Rebels, A Wreck and (Re) Writing History with Jo Henwood
Years 5 and 6: Language and Literature
Historical stories are based on truth, but built of our imaginations. But what is truth? How do we know what happened for real? Can you guarantee the authenticity of what you write? The wreck of the ship Batavia off the coast of Western Australia in 1628 launched a riveting true story full of murder, mutiny, desertion, fierce battles, and daring rescue missions, but if each person described what happened differently, can we trust them as witnesses? If YOU came ashore on a deserted island in the middle of the ocean and a crazed villain tried to convince the survivors to turn on each other, what would you do? Would you submit and join the evil doers, would you spy and plot and escape, or would you fight back? This dramatic event gives us all the material we need to write a gripping piece of historical fiction – based on factual evidence for authenticity but with life-or-death stakes for our characters thrown in for dramatic impact as each one takes shape as truly good, terribly evil, or merely weak and lost. Will your main character survive the wreck and aftermath, and stand the test of time?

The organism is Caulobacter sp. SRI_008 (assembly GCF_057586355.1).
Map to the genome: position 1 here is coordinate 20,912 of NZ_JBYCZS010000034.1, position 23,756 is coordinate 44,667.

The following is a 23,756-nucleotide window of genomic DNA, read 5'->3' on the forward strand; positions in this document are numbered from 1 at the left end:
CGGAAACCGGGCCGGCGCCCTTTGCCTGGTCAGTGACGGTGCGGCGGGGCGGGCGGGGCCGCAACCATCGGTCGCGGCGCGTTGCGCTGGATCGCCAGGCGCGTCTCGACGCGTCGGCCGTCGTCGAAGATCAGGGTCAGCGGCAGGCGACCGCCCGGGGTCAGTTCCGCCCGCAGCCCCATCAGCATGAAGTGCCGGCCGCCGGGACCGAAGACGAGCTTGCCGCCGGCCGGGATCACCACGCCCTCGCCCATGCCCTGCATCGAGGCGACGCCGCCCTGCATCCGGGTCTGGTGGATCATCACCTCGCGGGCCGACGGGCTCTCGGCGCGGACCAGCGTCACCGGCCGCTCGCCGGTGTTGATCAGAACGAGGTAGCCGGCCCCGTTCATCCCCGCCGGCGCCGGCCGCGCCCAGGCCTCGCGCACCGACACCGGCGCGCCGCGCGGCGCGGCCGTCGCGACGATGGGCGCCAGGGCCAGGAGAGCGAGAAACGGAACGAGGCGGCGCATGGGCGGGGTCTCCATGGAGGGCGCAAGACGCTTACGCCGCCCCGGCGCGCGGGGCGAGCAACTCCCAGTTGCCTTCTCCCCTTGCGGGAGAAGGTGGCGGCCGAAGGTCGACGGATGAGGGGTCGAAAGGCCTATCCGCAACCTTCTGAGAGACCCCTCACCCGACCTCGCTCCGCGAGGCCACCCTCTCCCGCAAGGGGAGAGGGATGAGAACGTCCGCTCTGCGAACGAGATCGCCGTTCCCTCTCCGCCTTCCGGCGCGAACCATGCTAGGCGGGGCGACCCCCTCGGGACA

is an Accredited Storyteller with the NSW Storytelling Guild, Tour Guide in historic houses, heritage sites, and Tall Ships, Education Officer at the Australian National Maritime Museum and Schoolhouse Museum, museum theatre creative, workshop leader, public speaker, and co-founder of the Australian Fairy Tale Society. She has a Master of Cultural Heritage, and qualifications in library science, museum studies, tour guiding, and gifted education.